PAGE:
My boxer shorts were made in Vietnam,
and there they are, at Walmart, on the shelf,
but from what hands? A woman’s or a man’s?
Or was a child impelled to work? My self
I sing. I do not have the luxury
of time to think about the ones who make
the clothes I wear. They do it overseas.
Presumably they’re paid and get their take.
In Southeast Asia, labor costs are low
for Hanes, the GAP, and even L.L. Bean.
It’s what we know, and all we need to know.
My shorts won’t creep and have a double seam.
If I don’t like what’s in my Value Pack,
well, I can go and get my money back.
John Foy’s third book of poems, No One Leaves the World Unhurt, won the 2020 Donald Justice Poetry Prize and was published in 2021 by Autumn House Press. His second book, Night Vision, won the New Criterion Poetry Prize and was published by St. Augustine’s Press in 2016. It was also a finalist for the 2018 Poets’ Prize. His poems have been included in the Swallow Anthology of New American Poets, The Raintown Review Anthology, and Rabbit Ears, an anthology of poems about TV, and they have appeared widely in journals and online. He lives and works in New York.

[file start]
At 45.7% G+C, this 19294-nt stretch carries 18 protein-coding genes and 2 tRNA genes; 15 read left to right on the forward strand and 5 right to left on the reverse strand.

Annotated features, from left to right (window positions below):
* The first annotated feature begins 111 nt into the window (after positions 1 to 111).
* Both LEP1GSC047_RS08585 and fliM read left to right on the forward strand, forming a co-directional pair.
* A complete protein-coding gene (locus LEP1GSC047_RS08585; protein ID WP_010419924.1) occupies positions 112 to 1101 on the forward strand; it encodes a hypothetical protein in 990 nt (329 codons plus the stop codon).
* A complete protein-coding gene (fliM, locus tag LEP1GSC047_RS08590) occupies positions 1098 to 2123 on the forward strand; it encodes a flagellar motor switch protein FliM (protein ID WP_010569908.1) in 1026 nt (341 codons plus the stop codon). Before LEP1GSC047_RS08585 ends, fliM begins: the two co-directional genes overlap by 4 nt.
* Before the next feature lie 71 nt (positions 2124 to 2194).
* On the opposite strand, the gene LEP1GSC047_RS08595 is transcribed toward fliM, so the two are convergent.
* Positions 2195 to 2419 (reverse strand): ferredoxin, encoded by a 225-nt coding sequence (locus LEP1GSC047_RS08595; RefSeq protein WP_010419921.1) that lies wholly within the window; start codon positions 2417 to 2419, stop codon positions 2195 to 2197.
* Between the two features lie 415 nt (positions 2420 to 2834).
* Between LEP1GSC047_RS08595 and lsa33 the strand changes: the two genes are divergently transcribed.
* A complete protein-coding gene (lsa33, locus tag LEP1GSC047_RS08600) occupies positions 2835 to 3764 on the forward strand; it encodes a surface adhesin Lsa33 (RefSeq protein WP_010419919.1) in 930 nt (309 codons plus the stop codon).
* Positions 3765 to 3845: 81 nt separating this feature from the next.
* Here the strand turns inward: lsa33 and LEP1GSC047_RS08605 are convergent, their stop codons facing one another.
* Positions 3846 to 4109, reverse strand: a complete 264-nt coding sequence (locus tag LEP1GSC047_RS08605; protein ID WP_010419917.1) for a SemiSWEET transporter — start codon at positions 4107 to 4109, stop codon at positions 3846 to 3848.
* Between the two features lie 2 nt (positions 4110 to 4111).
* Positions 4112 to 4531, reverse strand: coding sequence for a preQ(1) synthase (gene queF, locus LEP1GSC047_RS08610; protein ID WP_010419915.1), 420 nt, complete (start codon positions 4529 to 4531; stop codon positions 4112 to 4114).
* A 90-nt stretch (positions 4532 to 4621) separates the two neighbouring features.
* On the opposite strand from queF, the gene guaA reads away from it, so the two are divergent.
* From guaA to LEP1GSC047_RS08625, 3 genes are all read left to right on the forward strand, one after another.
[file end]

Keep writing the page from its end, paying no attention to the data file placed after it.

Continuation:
Also by John Foy (see all)
- At Sea - February 25, 2022
- The Bank - February 9, 2020
- One Hundred Pounds of Myrrh - February 9, 2020